The first time I saw Charles Manson being led into a courtroom at the old Los Angeles Hall of Justice, I was shocked — not because of the mythology that preceded him, but because of just how small he was.
The cult leader, accused of the most notorious murders in decades, arrived amid stories of mystical powers and hypnotic eyes. Now, he was shuffling down a hallway in handcuffs, wearing fringed buckskins, surrounded by deputies.
At just over 5-foot-3, Manson was not much taller than me. His shaggy brown hair hung across his face, and he appeared dazed by the hysteria surrounding him.
Photo crews galloped down the hallway, jockeying so fast to get near him that they knocked a water fountain off the wall, flooding the corridor.
"This is crazy," I said to another reporter. Little did I know how crazy it would become.
The gruesome murders of actress Sharon Tate and six others had stunned the world — a celebrity case like no other that plunged me into the world of high-profile trials that would become my professional calling. The Manson case shadowed my life for nearly a half-century as I covered parole hearings and anniversaries and saw a new generation become transfixed by the horror.
To this day, the name Manson can make people shudder as they recall the cult leader who ordered the killings of a group of Hollywood's beautiful people, as well as husband and wife Leno and Rosemary LaBianca, who were slain across town from Tate's elegant home.
The trial of Manson and three female followers lasted from late 1969 into 1971, a surreal spectacle punctuated with grotesque images of death, bloody scrawlings and tales of a "family" of disaffected youths living in a backwater commune.
The aura of celebrity permeated the case. Tate's husband was the movie director Roman Polanski, and Manson had hung out on the fringes of the music business.
The focus was squarely on "Charlie" and the extraordinary power he exerted over his followers, leading them into a world of sex, drugs, rock 'n' roll and, ultimately, murder.
On the witness stand, his young followers spoke of orgies presided over by Manson — designed to rid them of society's conventions — and the use of hallucinogenic drugs to break down their resistance to his ersatz philosophy.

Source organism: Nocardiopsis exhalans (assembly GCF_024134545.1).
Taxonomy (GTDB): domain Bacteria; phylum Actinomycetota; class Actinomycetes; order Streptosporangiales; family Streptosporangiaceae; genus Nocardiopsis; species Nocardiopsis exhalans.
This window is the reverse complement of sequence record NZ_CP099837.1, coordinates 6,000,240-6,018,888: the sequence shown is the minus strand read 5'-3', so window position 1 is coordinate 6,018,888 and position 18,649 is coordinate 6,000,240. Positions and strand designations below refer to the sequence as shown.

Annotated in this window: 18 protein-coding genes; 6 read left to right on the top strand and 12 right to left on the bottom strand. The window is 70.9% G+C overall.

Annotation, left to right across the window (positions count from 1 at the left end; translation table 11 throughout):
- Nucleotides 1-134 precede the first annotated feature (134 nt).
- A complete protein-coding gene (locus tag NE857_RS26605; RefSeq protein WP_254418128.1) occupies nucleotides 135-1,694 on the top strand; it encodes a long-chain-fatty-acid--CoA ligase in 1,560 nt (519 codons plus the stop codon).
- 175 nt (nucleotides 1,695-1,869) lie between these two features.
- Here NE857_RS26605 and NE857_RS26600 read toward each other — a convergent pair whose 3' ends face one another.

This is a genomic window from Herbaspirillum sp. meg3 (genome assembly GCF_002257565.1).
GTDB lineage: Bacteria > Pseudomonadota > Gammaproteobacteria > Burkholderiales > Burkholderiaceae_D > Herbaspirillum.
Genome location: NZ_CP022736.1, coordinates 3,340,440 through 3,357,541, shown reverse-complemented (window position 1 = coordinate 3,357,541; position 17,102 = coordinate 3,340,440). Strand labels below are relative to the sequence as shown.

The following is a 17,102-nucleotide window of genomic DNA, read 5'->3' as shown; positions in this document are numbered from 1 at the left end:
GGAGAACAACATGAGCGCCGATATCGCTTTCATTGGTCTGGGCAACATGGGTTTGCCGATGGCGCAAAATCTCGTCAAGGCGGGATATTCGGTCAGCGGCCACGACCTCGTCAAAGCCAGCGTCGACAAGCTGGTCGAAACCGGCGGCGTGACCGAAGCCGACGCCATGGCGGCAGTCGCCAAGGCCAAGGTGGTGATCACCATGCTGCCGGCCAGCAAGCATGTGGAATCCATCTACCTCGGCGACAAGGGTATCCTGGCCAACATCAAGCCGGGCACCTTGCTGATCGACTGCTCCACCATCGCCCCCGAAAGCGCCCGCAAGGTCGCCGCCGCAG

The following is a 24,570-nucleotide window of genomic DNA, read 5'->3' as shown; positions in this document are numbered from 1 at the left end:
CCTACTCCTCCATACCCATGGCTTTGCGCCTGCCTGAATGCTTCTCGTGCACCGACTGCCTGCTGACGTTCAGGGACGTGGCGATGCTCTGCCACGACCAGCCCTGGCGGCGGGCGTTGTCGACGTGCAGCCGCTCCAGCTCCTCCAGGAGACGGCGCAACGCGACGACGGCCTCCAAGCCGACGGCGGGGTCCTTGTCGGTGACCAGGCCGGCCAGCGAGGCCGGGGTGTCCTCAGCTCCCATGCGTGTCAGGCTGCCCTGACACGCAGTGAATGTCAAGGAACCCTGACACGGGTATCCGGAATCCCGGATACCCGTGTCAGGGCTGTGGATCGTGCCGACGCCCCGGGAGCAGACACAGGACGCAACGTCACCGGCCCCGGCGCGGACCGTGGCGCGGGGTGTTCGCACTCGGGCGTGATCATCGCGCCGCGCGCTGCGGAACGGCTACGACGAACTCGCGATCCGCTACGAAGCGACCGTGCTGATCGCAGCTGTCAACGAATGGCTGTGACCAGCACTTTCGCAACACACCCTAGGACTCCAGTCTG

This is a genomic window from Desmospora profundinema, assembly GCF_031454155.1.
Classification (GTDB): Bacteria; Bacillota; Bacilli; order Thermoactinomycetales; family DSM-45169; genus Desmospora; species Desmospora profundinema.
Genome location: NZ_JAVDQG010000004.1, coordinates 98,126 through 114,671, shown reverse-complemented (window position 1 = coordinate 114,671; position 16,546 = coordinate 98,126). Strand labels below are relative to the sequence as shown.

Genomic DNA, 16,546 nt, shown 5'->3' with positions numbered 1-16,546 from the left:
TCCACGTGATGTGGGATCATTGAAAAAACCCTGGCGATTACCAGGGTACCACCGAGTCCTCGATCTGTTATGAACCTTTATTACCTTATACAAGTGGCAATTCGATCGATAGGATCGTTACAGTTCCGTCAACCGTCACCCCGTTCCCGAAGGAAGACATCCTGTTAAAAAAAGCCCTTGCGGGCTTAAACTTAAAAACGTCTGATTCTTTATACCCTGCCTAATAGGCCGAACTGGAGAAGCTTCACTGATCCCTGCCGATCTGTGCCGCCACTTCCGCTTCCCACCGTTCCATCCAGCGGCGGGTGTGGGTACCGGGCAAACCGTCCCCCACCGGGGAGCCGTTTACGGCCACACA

He had delusions of being a rock star and a fascination with the Beatles song "Helter Skelter," which the killers scrawled in blood on the walls of Tate's home. It was later adopted as the title of a best-selling book on the trial by prosecutor Vincent Bugliosi.
Manson was an ex-con who had spent most of his life in prison. He held sway over his mostly teenage devotees with a promise of acceptance they had not found at home or in the counterculture havens that dotted 1960s America. They were special, he told them.
As a short man in prison, he said he learned to survive by telling people what they wanted to hear about themselves — the same technique he used with his followers.
The case played out well before televised court proceedings and tabloid TV. Most of the courtroom photos were in black and white, and there was minimal TV footage of the defendants.
Inside the courtroom, spectators sometimes had LSD flashbacks and were dragged out shouting. Outside, a ragtag band of women camped on the sidewalk day and night. They were Manson's "family," who worshipped him and compared him to Jesus. They became a tourist attraction and were always available for media interviews.
One day, they showed up in saffron robes threatening to immolate themselves if Manson was convicted, just as nuns in Vietnam had done in protest of the war.
As I watched from my front-row seat, Manson took the stand outside the jury's presence to explain himself in a riveting monologue.
"These children that come at you with knives, they are your children," he pronounced. "You taught them. I didn't teach them. I just tried to help them stand up. ... I am just a reflection of every one of you."
In the next breath, he uttered his most quoted line: "I have killed no one, and I have ordered no one to be killed."
It was a lie, and everyone knew it. But the jury was not in the courtroom, and he refused to repeat his words for them.
In court, Manson choreographed a spectacle that included his three co-defendants jumping to their feet and singing songs mocking the judge. At one point, he propelled himself across the counsel table, brandishing a pencil and shouting at the judge: "Someone should cut your head off, old man."
He and the three women were so disruptive that they sometimes were exiled to an adjoining room, where they listened to an audio feed of the trial.
When then-U.S. President Richard Nixon declared Manson was guilty "directly or indirectly," Manson somehow obtained a copy of a newspaper headlining Nixon's remarks and flashed it to the jury, trying to provoke a mistrial. He failed.
Manson's power over the women was obvious. When he showed up with an "X'' carved in his forehead saying he was "Xed out of society," the women mutilated their own foreheads the next day. He later changed his carving to a swastika.
When the women eventually confessed to murder, they absolved him of any blame. Their lawyers said they had been brainwashed.
All four were convicted of multiple murders and sentenced to die in the gas chamber, but their sentences were commuted to life in prison when the death penalty was briefly outlawed in California.
That was the prelude to years of parole hearings for the four. Manson rarely appeared, sending word that prison was his home and he didn't want to get out.
For the band of journalists who covered the Manson trial, those 10 months felt like a plunge into horror beyond comparison. If the story had been put forward as a Hollywood script, no one would have bought it. It was just too unbelievable.
Deutsch covered high-profile trials for The Associated Press for 46 years.